The cumulative effect of all of the facts of this case leaves no room for doubt that the relationship of joint venture was intended and created by the parties. These facts may be briefly summarized as follows: Bird was in a commanding position because he controlled the only available means to fulfill the munitions contract; he was an original party to the enterprise and contributed not only the tools, gauges, drawings, and the organization which he controlled, but also obtained the cancellation of a munitions contract of his own; he was made a director, general manager, and member of a special committee in charge of the contract for the 2,000,000 shells for which he received no salary, and, even after he no longer occupied an official position, he continued to take an active part in the enterprise; the contract was admittedly a "pooling" of the interests of the parties; the president of the Canadian Company addressed Bird as a "partner with us"; and he was entitled to share in the profits.

The income due each partner in a partnership, including a joint enterprise such as we have in the case at bar, is taxable to him for the year in which it was received by the partnership, whether or not it is distributed to him in that year, and the statute of limitations begins to run as to the partner from that time. Appeal of Fred Truempy, 1 B.T.A. 349; Appeal of Robert A. Faesy, 1 B.T.A. 350. Section 182 of the Revenue Act of 1934 (26 U.S.C.A. § 182) provides that: "There shall be included in computing the net income of each partner his distributive share, whether distributed or not, of the net income of the partnership for the taxable year."

This provision is found in substantially the same form in all the Revenue Acts.

It is clear, therefore, that Congress has seen fit to adopt the common-law view that a partnership is not a legal entity. It has consistently treated all income of a partnership as taxable to the partners, whether distributed or not, and has ignored the partnership as a taxpayer except for the purposes of information. Rossmoore v. Commissioner (C.C.A.) 76 F.2d 520, 521; Burnet v. Leininger, 285 U.S. 136, 52 S. Ct. 345, 76 L. Ed. 665. See, also, the long line of cases cited in 26 U.S.C.A., pages 683 to 690.

Prior to 1932 it had been held that joint venturers were taxable as partners and were taxable upon the income received by the joint venture whether or not such income was distributed. Walter S. Dickey v. Com'r, 14 B.T.A. 1295, 1306, affirmed Dickey v. Burnet (C.C.A.) 56 F.2d 917, certiorari denied 287 U.S. 606, 53 S. Ct. 10, 77 L. Ed. 527; D. H. Byrd v. Com'r, 32 B.T.A. 568, 571; Wild v. Commissioner (C.C.A.) 62 F.2d 777, 778; Reynolds v. McMurray (C.C.A.) 60 F.2d 843; Helvering v. Armstrong (C.C.A.) 69 F.2d 370. Notwithstanding the decisions establishing that principle, the Revenue Act of 1932 (section 1111(a) expressly included joint venture within the term "partnership." 26 U.S.C.A. § 1696 (2).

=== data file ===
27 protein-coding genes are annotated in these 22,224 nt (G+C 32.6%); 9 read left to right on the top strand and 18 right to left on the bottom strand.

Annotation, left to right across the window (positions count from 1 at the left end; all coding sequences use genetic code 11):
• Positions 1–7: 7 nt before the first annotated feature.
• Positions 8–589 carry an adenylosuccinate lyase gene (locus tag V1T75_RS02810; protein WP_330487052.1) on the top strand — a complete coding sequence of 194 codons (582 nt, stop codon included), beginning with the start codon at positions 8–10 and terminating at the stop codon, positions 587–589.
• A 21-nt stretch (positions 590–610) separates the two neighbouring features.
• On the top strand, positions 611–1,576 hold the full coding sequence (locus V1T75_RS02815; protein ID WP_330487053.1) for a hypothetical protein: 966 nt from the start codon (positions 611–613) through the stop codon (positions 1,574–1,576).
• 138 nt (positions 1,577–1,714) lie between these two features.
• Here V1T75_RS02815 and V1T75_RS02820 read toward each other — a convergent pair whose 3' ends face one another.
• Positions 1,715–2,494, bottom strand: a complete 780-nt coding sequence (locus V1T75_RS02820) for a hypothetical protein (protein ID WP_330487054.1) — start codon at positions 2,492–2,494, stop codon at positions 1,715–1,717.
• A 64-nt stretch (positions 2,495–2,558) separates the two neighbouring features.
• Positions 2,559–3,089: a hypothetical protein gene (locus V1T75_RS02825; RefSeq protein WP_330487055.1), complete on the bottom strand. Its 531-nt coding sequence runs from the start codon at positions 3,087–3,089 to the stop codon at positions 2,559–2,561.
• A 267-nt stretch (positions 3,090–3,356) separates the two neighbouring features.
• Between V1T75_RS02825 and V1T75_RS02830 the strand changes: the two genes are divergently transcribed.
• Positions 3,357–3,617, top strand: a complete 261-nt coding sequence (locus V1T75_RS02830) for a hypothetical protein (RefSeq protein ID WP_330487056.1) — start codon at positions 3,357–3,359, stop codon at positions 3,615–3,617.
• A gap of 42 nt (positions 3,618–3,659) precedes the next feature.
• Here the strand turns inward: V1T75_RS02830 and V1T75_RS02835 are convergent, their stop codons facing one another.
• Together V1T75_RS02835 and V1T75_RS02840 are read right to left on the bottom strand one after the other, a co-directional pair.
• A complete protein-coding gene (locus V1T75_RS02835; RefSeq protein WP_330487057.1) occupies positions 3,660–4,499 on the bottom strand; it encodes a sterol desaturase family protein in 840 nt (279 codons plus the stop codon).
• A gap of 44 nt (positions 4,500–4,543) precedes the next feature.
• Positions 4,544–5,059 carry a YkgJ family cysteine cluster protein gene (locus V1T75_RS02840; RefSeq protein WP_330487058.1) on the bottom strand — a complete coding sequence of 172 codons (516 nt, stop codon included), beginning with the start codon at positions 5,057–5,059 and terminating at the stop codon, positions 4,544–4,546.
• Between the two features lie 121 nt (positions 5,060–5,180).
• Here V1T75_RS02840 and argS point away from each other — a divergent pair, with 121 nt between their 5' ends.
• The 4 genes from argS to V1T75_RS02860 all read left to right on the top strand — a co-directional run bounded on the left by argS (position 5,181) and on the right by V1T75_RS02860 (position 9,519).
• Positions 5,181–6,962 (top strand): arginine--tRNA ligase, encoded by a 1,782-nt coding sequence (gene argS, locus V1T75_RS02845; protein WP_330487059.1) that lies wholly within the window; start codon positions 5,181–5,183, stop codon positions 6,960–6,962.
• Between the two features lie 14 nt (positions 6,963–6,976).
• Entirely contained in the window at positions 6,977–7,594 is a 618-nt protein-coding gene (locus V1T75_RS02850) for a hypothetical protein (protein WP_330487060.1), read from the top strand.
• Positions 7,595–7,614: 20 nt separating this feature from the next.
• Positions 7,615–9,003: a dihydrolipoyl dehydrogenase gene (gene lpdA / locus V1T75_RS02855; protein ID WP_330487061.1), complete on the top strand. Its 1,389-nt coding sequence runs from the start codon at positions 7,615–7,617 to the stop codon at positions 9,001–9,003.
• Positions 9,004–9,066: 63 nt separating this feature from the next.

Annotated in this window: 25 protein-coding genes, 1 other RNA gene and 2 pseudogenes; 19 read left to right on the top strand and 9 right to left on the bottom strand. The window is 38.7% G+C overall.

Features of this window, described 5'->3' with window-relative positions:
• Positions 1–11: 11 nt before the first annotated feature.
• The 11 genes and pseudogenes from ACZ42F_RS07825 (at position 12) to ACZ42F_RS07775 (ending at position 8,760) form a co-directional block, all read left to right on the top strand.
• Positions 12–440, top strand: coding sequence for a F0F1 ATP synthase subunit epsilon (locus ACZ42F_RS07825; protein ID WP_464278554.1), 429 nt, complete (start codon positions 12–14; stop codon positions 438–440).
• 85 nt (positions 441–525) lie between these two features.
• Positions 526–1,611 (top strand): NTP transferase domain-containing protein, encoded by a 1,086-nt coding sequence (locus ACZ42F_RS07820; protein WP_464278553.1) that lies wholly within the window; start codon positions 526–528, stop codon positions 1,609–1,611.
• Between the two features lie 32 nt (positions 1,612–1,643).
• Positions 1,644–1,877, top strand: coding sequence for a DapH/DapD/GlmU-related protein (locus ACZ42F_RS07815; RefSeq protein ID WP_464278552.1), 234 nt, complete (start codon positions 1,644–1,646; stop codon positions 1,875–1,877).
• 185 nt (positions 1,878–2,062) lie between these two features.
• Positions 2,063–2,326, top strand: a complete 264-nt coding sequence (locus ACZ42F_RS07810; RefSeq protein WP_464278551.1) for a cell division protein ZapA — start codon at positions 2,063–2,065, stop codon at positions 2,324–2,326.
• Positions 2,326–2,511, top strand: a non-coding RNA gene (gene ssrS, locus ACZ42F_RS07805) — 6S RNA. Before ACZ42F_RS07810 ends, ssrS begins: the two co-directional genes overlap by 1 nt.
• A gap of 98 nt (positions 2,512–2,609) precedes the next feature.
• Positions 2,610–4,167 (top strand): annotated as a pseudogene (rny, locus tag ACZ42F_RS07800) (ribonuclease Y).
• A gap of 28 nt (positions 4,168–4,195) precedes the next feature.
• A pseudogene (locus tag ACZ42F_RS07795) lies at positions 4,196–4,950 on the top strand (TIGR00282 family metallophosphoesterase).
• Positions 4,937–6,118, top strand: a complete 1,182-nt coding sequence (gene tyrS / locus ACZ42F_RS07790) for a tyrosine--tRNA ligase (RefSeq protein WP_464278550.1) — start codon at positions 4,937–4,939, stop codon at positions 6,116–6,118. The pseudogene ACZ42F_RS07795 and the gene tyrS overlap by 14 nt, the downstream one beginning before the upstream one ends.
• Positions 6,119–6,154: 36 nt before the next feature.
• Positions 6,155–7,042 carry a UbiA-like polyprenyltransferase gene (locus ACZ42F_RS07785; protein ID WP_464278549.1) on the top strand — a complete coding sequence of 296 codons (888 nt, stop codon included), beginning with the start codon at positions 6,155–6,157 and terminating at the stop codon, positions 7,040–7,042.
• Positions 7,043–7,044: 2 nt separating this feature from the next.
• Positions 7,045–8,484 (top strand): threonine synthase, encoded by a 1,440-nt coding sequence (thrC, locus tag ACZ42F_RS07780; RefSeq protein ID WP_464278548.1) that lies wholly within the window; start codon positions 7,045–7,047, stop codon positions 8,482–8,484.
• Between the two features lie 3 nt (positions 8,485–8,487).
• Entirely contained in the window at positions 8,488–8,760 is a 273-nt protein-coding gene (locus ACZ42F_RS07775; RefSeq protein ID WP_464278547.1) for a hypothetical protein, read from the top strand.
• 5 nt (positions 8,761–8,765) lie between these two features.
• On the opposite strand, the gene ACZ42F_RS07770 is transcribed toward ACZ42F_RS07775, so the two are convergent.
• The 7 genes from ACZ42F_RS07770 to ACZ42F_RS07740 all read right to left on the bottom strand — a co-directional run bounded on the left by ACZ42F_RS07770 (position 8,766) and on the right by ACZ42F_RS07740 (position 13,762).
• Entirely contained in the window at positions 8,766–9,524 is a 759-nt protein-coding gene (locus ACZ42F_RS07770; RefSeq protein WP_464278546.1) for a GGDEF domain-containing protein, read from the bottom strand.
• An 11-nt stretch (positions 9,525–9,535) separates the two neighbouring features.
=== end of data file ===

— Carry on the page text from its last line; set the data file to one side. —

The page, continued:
In the present case the contracts were completed in 1916. The profits were realized by the joint venture at that time and there was nothing conditional or contingent about their receipt. They were earned and paid. Bird, therefore, was legally entitled to his share of the profits which was $312,723.46, and was taxable on that share although he did not actually receive it in that year. That he saw fit to compromise the amount due him for $200,000 in 1928 did not diminish his liability for taxes for 1916. Appeal of Fred Truempy, supra; Appeal of Robert A. Faesy, supra.

The Commissioner relies upon the case of United States v. Safety Car Heating & Lighting Company, 297 U.S. 88, 56 S. Ct. 353, 80 L. Ed. 500. That case is clearly distinguishable from the case at bar. In the Safety Car Heating Case the court held that so long as profits remained contingent and uncertain they were not taxable income. A mere expectancy does not constitute income. It must become "consummate and established" before it is taxable as income. Although the profits in that case had a potential existence in March of 1913, they did not become certain and unconditional until the settlement in 1925 when they fully accrued and became taxable income for that year. No partnership or joint venture existed in that case and the provisions of the statute making partners liable for their share of the profits received by the partnership, whether or not distributed, were not applicable. In the case at bar the fact that a controversy arose between the joint venturers did not change the fact that profits, taxable income, had been received in 1916 by the partnership.

Bird, as a party to the joint venture received taxable income in 1916 and it follows that the order of the Board of Tax Appeals must be set aside, and the cause remanded to the Board, with directions to redetermine the tax in accordance with this opinion.

19370629

© 1998 VersusLaw Inc.